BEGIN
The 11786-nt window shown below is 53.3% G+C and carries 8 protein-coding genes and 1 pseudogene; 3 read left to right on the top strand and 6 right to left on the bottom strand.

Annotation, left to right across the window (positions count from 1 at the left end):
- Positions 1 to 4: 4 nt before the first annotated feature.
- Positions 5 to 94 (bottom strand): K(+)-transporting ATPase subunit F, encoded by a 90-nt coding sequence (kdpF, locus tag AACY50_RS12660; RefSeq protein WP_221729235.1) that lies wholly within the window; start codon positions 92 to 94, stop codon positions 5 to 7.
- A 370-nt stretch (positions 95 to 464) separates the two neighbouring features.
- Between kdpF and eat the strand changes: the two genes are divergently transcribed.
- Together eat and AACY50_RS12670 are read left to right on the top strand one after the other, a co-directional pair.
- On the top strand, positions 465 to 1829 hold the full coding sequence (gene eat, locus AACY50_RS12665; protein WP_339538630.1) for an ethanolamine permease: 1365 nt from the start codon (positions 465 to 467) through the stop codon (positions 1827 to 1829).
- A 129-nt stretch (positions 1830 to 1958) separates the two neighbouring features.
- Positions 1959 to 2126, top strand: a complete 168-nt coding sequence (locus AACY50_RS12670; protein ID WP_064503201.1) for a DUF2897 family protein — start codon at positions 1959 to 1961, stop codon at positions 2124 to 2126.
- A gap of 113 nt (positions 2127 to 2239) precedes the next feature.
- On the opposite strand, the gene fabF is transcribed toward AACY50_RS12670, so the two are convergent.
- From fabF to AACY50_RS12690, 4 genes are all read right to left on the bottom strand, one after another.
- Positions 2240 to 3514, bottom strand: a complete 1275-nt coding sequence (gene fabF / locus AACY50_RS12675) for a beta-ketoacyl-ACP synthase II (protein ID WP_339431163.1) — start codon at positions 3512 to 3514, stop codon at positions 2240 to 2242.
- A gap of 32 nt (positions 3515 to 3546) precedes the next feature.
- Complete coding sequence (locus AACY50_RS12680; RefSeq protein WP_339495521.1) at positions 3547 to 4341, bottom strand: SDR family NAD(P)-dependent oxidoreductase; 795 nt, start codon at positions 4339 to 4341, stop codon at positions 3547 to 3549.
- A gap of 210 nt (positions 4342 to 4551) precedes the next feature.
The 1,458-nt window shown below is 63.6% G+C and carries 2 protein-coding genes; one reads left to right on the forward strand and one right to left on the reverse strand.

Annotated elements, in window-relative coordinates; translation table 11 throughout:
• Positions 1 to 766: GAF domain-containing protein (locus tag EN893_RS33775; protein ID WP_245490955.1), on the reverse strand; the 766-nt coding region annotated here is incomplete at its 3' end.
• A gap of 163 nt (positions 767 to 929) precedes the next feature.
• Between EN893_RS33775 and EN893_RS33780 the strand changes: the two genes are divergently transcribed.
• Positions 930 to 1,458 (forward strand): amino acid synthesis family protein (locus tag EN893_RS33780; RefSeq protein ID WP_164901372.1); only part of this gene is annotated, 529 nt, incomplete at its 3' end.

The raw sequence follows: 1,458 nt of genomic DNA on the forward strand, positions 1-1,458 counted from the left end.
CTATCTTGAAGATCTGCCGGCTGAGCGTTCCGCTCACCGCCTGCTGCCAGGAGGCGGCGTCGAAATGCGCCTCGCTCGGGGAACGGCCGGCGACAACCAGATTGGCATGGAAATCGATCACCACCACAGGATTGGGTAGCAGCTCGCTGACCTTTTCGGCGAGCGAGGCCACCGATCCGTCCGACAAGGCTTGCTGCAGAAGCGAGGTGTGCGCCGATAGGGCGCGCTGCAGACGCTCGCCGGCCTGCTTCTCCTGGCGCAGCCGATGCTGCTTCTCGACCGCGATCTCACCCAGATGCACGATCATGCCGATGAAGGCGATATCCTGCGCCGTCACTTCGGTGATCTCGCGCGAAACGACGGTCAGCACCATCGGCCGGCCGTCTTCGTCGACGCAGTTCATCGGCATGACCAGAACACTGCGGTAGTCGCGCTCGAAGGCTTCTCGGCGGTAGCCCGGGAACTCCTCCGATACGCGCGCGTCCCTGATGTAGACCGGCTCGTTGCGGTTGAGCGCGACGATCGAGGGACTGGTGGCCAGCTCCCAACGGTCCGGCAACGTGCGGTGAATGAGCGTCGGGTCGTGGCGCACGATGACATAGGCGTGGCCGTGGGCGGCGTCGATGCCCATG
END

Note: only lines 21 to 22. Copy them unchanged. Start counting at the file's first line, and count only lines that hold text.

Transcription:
• A gap of 163 nt (positions 767 to 929) precedes the next feature.
• Between EN893_RS33775 and EN893_RS33780 the strand changes: the two genes are divergently transcribed.